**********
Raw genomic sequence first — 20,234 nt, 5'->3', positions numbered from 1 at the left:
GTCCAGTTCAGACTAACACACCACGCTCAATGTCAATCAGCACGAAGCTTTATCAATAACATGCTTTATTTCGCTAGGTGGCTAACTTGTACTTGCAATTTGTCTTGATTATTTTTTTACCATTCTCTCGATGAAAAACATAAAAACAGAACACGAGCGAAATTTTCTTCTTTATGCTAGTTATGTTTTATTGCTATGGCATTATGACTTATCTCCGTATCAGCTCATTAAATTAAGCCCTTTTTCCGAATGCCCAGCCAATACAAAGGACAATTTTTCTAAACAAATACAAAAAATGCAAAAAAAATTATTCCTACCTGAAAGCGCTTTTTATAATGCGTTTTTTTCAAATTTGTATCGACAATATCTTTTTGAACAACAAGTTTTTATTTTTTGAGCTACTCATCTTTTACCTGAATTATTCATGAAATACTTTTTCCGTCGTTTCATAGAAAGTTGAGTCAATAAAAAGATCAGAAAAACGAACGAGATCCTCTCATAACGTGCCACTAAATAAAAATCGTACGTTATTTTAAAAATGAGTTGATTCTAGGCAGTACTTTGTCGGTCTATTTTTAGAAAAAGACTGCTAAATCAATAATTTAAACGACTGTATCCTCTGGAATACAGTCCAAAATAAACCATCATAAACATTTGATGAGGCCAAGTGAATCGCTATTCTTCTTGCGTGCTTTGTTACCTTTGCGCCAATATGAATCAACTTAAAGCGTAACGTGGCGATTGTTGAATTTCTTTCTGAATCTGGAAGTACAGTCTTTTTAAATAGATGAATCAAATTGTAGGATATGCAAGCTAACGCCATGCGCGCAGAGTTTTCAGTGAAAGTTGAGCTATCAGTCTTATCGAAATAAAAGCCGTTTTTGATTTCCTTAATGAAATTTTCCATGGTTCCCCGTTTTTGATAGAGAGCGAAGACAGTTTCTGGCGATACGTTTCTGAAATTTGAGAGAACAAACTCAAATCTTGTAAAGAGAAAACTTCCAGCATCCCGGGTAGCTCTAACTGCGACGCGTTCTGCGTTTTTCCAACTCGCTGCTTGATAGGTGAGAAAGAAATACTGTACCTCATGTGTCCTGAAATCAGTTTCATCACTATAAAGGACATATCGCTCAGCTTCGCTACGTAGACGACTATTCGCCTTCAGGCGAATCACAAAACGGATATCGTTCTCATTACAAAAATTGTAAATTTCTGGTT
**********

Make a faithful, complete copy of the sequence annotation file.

Raw genomic sequence first — 20,234 nt, 5'->3', positions numbered from 1 at the left:
GTCCAGTTCAGACTAACACACCACGCTCAATGTCAATCAGCACGAAGCTTTATCAATAACATGCTTTATTTCGCTAGGTGGCTAACTTGTACTTGCAATTTGTCTTGATTATTTTTTTACCATTCTCTCGATGAAAAACATAAAAACAGAACACGAGCGAAATTTTCTTCTTTATGCTAGTTATGTTTTATTGCTATGGCATTATGACTTATCTCCGTATCAGCTCATTAAATTAAGCCCTTTTTCCGAATGCCCAGCCAATACAAAGGACAATTTTTCTAAACAAATACAAAAAATGCAAAAAAAATTATTCCTACCTGAAAGCGCTTTTTATAATGCGTTTTTTTCAAATTTGTATCGACAATATCTTTTTGAACAACAAGTTTTTATTTTTTGAGCTACTCATCTTTTACCTGAATTATTCATGAAATACTTTTTCCGTCGTTTCATAGAAAGTTGAGTCAATAAAAAGATCAGAAAAACGAACGAGATCCTCTCATAACGTGCCACTAAATAAAAATCGTACGTTATTTTAAAAATGAGTTGATTCTAGGCAGTACTTTGTCGGTCTATTTTTAGAAAAAGACTGCTAAATCAATAATTTAAACGACTGTATCCTCTGGAATACAGTCCAAAATAAACCATCATAAACATTTGATGAGGCCAAGTGAATCGCTATTCTTCTTGCGTGCTTTGTTACCTTTGCGCCAATATGAATCAACTTAAAGCGTAACGTGGCGATTGTTGAATTTCTTTCTGAATCTGGAAGTACAGTCTTTTTAAATAGATGAATCAAATTGTAGGATATGCAAGCTAACGCCATGCGCGCAGAGTTTTCAGTGAAAGTTGAGCTATCAGTCTTATCGAAATAAAAGCCGTTTTTGATTTCCTTAATGAAATTTTCCATGGTTCCCCGTTTTTGATAGAGAGCGAAGACAGTTTCTGGCGATACGTTTCTGAAATTTGAGAGAACAAACTCAAATCTTGTAAAGAGAAAACTTCCAGCATCCCGGGTAGCTCTAACTGCGACGCGTTCTGCGTTTTTCCAACTCGCTGCTTGATAGGTGAGAAAGAAATACTGTACCTCATGTGTCCTGAAATCAGTTTCATCACTATAAAGGACATATCGCTCAGCTTCGCTACGTAGACGACTATTCGCCTTCAGGCGAATCACAAAACGGATATCGTTCTCATTACAAAAATTGTAAATTTCTGGTT